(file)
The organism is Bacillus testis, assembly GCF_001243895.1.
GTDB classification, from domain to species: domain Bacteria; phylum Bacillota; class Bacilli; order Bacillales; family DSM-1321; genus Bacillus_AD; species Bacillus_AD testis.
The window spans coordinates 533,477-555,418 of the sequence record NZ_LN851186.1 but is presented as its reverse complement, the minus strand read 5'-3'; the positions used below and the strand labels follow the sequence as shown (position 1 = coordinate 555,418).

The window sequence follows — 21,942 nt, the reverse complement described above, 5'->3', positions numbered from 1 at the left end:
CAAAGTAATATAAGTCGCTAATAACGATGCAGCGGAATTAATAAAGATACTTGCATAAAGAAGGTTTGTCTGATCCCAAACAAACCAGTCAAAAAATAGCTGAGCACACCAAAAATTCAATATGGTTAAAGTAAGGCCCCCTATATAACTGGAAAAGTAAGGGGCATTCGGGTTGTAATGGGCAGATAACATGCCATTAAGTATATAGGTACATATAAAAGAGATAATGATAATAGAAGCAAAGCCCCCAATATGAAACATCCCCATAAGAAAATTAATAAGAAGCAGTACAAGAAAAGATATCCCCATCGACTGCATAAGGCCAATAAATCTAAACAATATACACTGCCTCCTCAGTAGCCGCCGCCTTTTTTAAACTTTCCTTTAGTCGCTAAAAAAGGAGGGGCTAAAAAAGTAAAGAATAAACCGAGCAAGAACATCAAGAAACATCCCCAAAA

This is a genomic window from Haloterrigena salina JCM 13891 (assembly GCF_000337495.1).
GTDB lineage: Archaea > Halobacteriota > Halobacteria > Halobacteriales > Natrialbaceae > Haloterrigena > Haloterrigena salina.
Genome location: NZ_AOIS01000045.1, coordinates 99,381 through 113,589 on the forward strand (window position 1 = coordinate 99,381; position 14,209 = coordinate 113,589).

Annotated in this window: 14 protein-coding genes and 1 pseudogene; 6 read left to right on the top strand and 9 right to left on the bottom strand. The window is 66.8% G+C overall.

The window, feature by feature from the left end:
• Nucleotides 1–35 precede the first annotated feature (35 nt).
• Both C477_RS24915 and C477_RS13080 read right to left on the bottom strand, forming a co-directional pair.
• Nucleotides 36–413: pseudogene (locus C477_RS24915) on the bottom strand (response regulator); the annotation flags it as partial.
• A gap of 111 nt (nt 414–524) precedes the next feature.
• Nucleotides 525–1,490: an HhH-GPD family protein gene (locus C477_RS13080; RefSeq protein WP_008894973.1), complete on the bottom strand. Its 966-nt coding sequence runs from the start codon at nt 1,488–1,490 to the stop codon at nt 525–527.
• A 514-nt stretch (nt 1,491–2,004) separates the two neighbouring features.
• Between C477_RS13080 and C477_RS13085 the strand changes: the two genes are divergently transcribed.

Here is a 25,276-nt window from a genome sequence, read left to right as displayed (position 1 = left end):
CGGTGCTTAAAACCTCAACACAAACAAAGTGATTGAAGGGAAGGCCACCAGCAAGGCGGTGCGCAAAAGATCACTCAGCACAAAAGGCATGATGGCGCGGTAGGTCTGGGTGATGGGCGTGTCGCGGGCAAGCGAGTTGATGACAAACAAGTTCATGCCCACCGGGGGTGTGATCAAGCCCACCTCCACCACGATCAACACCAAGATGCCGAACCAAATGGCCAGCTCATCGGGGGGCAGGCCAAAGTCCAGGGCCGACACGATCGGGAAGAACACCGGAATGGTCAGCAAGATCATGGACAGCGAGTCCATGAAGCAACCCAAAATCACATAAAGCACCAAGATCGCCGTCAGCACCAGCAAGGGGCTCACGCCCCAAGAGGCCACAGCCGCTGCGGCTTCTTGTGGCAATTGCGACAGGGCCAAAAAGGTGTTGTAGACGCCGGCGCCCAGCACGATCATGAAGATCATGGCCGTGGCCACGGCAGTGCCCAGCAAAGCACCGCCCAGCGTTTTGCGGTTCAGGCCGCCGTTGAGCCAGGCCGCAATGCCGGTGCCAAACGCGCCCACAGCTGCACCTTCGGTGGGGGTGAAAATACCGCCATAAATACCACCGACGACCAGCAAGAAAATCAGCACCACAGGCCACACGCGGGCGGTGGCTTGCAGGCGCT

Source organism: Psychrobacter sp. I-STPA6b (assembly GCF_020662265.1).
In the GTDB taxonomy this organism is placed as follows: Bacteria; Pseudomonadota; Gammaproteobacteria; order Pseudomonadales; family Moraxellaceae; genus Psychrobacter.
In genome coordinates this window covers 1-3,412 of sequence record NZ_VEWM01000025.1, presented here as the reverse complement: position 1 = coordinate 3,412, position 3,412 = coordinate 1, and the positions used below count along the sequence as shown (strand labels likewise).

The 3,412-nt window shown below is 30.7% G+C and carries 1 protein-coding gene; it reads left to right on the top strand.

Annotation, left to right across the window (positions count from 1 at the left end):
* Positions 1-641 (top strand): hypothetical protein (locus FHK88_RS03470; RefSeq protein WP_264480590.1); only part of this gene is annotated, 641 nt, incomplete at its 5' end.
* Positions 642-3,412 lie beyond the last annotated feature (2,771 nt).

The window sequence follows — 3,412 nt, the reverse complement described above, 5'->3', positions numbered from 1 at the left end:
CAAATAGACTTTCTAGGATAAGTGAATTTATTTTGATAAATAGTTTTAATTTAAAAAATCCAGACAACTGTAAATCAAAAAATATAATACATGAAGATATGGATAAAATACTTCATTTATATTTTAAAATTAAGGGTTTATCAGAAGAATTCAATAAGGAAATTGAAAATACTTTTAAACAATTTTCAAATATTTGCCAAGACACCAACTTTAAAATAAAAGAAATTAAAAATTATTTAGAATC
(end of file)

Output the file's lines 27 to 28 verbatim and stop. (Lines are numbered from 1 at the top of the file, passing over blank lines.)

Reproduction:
The window sequence follows — 3,412 nt, the reverse complement described above, 5'->3', positions numbered from 1 at the left end:
CAAATAGACTTTCTAGGATAAGTGAATTTATTTTGATAAATAGTTTTAATTTAAAAAATCCAGACAACTGTAAATCAAAAAATATAATACATGAAGATATGGATAAAATACTTCATTTATATTTTAAAATTAAGGGTTTATCAGAAGAATTCAATAAGGAAATTGAAAATACTTTTAAACAATTTTCAAATATTTGCCAAGACACCAACTTTAAAATAAAAGAAATTAAAAATTATTTAGAATC